Scientists Say These (Mostly Wild) Mammals Make the Best Pets
Not all animals make good pets. Dogs and cats (and even goats) may be well-suited for home living, but when it comes to more exotic companions, not all mammals are equally eager to be your lifelong cohabitor. So animal welfare researchers from Wageningen University and Research in the Netherlands gathered data on 90 different mammals, ranking them based on their suitability as pets. The results are now published in Frontiers in Veterinary Science, as Popular Science reports.
The Dutch Animals Act maintains that mammals should only be kept by non-experts if they are used for agricultural production or can be safely kept by anyone without special training. This list helps establish a ranking of fauna that are indeed suitable for domestic living. The animals were some of the most commonly kept as pets in a web survey, minus the rabbits, hamsters, and guinea pigs that already were considered “production” animals. They were ranked based on their behavioral needs, welfare, health, and the risks of keeping them in close quarters with people.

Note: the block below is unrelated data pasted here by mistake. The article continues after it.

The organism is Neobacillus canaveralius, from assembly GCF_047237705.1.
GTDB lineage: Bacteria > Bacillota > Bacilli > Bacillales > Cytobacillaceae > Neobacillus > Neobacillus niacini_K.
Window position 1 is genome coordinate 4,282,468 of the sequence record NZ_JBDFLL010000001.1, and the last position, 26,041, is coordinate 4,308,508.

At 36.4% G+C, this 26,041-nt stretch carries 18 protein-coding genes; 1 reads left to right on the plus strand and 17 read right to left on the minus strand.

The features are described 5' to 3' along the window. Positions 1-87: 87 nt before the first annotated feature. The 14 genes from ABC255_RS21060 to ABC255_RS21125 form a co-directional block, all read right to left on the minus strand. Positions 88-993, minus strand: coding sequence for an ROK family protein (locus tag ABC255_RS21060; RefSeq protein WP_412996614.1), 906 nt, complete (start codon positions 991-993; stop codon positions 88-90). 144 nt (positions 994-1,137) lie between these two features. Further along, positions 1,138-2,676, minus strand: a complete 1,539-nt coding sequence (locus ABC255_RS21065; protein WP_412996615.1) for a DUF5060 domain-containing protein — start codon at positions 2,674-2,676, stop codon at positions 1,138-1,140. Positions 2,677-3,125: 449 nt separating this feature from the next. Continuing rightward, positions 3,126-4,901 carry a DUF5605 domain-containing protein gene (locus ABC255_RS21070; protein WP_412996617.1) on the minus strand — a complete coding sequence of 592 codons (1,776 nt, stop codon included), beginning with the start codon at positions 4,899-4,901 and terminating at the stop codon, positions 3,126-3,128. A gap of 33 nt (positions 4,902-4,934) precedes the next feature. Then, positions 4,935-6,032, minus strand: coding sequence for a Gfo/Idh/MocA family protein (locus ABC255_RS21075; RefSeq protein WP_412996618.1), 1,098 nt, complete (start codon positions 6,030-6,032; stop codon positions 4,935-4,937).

The researchers found that Sika deer, the agile wallaby, the tamar wallaby, and the Asian palm civet are all quite suitable as pets, though they have not been fully domesticated. The ferret came in as the highest-ranking mammal on the list, followed by the alpaca. You might be surprised to find that skunks make not-terrible pets: they come in at number 19 on the list.
Please check your local laws before you adopt a skunk, though. There are U.S. states where owning a ferret or a skunk can get you hundreds of dollars in fines or even jail time.
[h/t Popular Science]
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